An artist’s heart harks back to Argentina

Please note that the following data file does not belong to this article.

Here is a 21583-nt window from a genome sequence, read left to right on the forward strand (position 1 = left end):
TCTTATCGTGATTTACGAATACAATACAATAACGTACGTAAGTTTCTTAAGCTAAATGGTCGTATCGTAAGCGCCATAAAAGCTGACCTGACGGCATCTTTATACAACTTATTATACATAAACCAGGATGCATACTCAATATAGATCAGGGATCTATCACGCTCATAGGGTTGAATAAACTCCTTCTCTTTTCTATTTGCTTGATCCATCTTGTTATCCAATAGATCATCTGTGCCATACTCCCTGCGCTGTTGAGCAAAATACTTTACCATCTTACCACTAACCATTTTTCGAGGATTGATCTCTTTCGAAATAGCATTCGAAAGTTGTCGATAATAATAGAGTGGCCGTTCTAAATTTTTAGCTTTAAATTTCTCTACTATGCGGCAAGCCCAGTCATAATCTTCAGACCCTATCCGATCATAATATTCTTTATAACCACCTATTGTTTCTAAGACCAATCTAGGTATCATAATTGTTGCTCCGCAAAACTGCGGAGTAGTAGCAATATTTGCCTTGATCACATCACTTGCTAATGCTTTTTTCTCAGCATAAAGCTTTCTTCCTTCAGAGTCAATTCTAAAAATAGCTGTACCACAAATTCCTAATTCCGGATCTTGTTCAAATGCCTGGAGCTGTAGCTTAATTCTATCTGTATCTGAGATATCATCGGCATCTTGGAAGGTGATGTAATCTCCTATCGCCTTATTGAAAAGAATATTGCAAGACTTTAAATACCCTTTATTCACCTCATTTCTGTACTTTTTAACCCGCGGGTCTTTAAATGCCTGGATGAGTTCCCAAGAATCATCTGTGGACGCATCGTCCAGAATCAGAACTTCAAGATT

Antonio Segui seems like the kind of man who has lived life to the fullest. One of Latin America’s most respected artists, he has been living in Paris for the last few decades. He recently came to Greece to attend the opening of a retrospective exhibition dedicated to his work, currently on display at the Frissiras Museum until January 2004. Casually dressed and smiling, Segui prefers talking about his beloved painting rather than politics. Yet he has always carried a political agenda: Forced to flee his native Argentina due to his political beliefs, he traveled to Mexico where he met Allen Ginsberg and Jack Kerouac and, while in France, he drew posters during the May ’68 events. His political stance turned him into persona non grata in Argentina in 1975, followed by an attempt on his life. Temporarily confined to a wheelchair, he carried on painting, participating in exhibitions and collecting works of art. A recurring theme in the artist’s work is the suffocation of people and their cities. «I was born in Cordoba, where you can smell Latin America and understand its substance. Later on I moved to Buenos Aires, a city that is like a missing link with Europe, the kind of mix you find in Rome and Madrid,» says the artist. Now, living in Paris, Segui’s heart travels back to his native Argentina, a country in serious turmoil. «The financial situation is bordering on disaster,» says the artist, who is, nevertheless, backing the country’s new president, Nestor Kirchner. Segui is also in favor of Mercosur, a regional free trade program. «The USA has always put pressure on Argentina. If Carlos Menem were president today, he would have had no objection to sending troops into Iraq; luckily, this will not happen with this president,» he says. At the retrospective, visitors will be able to see how the artist has been influenced by the various artistic movements since the 1970s. «I’m part of the reality of this world,» says Segui. «I’m not living in a glass tower. My sole weapon is not my thinking, but painting and I try to paint as best as I can.» Frissiras Museum, 3 & 7 Monis Asteriou, tel 210.323.4678. To January 8.